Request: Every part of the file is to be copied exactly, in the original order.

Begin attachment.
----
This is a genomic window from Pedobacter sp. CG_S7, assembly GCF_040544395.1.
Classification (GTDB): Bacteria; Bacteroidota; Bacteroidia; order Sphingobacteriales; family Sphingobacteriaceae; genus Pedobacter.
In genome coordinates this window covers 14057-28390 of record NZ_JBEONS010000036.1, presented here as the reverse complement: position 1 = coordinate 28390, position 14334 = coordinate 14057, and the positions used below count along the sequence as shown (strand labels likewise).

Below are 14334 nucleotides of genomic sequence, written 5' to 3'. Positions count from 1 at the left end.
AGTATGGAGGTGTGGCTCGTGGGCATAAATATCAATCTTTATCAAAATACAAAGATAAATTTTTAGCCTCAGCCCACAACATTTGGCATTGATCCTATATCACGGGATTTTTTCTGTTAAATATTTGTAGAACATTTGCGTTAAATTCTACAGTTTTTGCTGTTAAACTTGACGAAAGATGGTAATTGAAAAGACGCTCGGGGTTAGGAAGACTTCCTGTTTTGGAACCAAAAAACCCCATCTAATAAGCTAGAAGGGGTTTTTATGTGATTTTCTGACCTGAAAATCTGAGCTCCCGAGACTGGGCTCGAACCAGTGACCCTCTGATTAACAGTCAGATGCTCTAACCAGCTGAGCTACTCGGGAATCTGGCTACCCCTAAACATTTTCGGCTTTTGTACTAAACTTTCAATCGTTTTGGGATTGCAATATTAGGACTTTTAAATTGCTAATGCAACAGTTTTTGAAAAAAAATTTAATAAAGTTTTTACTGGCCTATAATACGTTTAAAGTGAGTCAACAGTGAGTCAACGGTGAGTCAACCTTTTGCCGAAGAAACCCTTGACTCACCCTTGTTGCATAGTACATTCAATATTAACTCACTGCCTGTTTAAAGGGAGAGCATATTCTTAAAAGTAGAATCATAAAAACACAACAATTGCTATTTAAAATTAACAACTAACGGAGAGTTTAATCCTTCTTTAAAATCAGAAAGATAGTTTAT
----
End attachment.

This is a genomic window from Pedobacter sp. CG_S7, assembly GCF_040544395.1.
Classification (GTDB): Bacteria; Bacteroidota; Bacteroidia; order Sphingobacteriales; family Sphingobacteriaceae; genus Pedobacter.
In genome coordinates this window covers 14057-28390 of record NZ_JBEONS010000036.1, presented here as the reverse complement: position 1 = coordinate 28390, position 14334 = coordinate 14057, and the positions used below count along the sequence as shown (strand labels likewise).

Below are 14334 nucleotides of genomic sequence, written 5' to 3'. Positions count from 1 at the left end.
AGTATGGAGGTGTGGCTCGTGGGCATAAATATCAATCTTTATCAAAATACAAAGATAAATTTTTAGCCTCAGCCCACAACATTTGGCATTGATCCTATATCACGGGATTTTTTCTGTTAAATATTTGTAGAACATTTGCGTTAAATTCTACAGTTTTTGCTGTTAAACTTGACGAAAGATGGTAATTGAAAAGACGCTCGGGGTTAGGAAGACTTCCTGTTTTGGAACCAAAAAACCCCATCTAATAAGCTAGAAGGGGTTTTTATGTGATTTTCTGACCTGAAAATCTGAGCTCCCGAGACTGGGCTCGAACCAGTGACCCTCTGATTAACAGTCAGATGCTCTAACCAGCTGAGCTACTCGGGAATCTGGCTACCCCTAAACATTTTCGGCTTTTGTACTAAACTTTCAATCGTTTTGGGATTGCAATATTAGGACTTTTAAATTGCTAATGCAACAGTTTTTGAAAAAAAATTTAATAAAGTTTTTACTGGCCTATAATACGTTTAAAGTGAGTCAACAGTGAGTCAACGGTGAGTCAACCTTTTGCCGAAGAAACCCTTGACTCACCCTTGTTGCATAGTACATTCAATATTAACTCACTGCCTGTTTAAAGGGAGAGCATATTCTTAAAAGTAGAATCATAAAAACACAACAATTGCTATTTAAAATTAACAACTAACGGAGAGTTTAATCCTTCTTTAAAATCAGAAAGATAGTTTAT